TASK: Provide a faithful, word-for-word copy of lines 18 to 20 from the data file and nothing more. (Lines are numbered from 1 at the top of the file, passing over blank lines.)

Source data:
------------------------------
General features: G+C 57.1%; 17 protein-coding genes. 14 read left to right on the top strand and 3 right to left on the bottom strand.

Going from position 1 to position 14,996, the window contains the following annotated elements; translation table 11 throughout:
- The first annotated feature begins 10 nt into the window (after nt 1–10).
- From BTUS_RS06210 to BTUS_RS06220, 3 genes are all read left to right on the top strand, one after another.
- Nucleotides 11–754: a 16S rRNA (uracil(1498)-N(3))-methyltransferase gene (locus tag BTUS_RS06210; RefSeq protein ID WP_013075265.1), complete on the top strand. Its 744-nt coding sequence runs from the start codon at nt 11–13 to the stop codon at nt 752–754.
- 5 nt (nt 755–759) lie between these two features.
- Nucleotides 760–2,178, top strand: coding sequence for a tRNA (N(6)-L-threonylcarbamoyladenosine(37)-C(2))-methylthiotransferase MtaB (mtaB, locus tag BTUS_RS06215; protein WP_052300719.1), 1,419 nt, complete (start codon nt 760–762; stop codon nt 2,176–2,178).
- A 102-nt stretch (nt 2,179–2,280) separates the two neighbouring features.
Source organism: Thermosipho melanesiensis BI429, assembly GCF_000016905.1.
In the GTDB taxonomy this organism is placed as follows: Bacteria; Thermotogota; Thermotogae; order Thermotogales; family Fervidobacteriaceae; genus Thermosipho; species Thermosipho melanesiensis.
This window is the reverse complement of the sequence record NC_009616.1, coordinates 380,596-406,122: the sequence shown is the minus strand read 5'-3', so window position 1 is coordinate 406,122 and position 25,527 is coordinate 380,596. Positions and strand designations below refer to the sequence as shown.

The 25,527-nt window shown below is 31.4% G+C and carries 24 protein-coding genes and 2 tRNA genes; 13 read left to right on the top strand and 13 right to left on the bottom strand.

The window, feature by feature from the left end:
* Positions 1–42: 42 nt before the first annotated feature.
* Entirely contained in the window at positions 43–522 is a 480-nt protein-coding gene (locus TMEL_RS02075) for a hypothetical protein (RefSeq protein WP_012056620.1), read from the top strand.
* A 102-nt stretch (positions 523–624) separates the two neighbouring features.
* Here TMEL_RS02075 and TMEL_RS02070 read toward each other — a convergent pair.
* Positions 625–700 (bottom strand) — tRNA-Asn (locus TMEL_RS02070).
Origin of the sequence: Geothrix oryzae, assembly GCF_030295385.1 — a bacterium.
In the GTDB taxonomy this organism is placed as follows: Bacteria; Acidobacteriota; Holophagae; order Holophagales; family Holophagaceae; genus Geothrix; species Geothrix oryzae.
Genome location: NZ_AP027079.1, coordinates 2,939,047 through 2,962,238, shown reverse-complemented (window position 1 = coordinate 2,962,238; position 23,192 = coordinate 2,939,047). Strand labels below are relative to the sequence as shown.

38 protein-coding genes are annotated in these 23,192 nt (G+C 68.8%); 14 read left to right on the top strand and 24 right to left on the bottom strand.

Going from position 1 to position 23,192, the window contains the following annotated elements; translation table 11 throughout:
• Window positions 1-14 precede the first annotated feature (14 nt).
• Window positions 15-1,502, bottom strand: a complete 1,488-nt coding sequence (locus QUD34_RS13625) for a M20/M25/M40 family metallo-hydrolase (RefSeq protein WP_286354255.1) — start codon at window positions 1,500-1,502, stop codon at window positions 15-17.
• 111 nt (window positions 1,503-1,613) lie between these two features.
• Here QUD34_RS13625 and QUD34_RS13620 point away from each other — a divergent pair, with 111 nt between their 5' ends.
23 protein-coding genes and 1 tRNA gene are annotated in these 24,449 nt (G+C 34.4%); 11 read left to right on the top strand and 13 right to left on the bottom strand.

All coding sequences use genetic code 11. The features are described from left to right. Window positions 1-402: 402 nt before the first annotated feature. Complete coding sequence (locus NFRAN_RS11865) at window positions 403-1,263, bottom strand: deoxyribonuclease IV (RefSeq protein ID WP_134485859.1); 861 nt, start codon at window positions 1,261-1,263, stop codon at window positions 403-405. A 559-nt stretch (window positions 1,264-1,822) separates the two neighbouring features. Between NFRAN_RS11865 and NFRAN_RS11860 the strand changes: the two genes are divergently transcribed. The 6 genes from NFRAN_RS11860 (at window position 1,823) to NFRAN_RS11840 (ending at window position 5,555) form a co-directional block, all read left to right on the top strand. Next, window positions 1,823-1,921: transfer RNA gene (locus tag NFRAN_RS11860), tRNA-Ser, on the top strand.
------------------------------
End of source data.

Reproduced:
* Positions 625–700 (bottom strand) — tRNA-Asn (locus TMEL_RS02070).
Origin of the sequence: Geothrix oryzae, assembly GCF_030295385.1 — a bacterium.
In the GTDB taxonomy this organism is placed as follows: Bacteria; Acidobacteriota; Holophagae; order Holophagales; family Holophagaceae; genus Geothrix; species Geothrix oryzae.